When Ian Munsick was about 8 years old, he took the stage with his dad and two older brothers at the Best Western in Sheridan, Wyoming. They were hired to play the restaurant and bar that evening. “It wasn’t nighttime because I don’t think any of us three boys were allowed in there after 8,” Munsick said. “It wasn’t for very much money, but I remember somebody put a $10 or $20 bill in my guitar case. My dad was like, ‘That’s yours. You get to keep that.’ When you’re that age, $20 is like a million dollars. I was like, ‘Oh my gosh, I get to make money doing what I love.’ That’s when I knew I was hooked.”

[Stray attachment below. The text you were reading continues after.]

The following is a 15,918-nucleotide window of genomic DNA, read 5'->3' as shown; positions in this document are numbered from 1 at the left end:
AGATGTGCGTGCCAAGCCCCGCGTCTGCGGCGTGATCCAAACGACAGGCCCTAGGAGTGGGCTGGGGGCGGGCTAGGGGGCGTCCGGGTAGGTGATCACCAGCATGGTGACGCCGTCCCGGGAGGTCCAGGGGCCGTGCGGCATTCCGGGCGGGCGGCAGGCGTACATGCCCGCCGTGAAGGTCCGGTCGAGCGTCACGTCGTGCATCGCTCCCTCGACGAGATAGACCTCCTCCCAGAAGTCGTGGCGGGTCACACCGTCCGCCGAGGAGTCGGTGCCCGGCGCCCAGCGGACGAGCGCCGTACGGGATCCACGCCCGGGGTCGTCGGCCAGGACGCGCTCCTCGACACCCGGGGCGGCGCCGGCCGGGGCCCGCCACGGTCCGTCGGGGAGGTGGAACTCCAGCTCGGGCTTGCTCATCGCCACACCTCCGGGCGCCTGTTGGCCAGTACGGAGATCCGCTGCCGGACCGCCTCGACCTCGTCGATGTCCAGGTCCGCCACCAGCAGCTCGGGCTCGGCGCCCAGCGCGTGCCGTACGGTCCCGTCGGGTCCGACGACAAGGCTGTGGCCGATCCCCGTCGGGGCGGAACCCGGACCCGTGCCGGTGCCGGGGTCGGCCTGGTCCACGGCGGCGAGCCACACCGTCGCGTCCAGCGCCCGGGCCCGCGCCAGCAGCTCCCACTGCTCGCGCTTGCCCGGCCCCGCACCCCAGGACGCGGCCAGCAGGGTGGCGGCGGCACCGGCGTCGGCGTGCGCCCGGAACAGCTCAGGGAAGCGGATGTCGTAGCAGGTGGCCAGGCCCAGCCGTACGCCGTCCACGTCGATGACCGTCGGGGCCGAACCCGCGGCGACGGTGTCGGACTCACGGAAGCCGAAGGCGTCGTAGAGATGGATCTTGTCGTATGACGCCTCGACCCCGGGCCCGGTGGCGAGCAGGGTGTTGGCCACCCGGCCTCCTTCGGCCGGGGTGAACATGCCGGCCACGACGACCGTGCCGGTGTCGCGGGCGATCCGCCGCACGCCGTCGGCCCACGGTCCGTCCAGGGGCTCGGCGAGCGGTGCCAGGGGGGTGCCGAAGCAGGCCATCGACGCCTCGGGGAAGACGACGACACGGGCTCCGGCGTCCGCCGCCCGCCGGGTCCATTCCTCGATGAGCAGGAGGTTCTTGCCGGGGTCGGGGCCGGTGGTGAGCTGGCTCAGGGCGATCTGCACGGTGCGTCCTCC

That night onstage at the Sheridan Best Western started a career for a ranch kid from Wyoming that has since landed Munsick in Nashville. In 2017 he released an independent project, and his song “Horses are Faster” “kind of grew legs on its own.” At this point the song has more than 13 million plays on Spotify alone. That organic growth caught the attention of Warner Music Nashville and in 2020 he signed a contract and made a full-length album, which will be released on country music radio, as well as on-demand streaming services.
“‘Horses are Faster’ was actually the first song that I produced that I thought people would like,” Ian said. “I wrote and recorded it all on my own. It was kind of a case of beginner’s luck. It inspired me to learn more about the craft of engineering and producing my own music, which led to a lot more time in front of the computer, diving into the technology end of music. That definitely changed the way I recorded music and my overall sound as an artist.”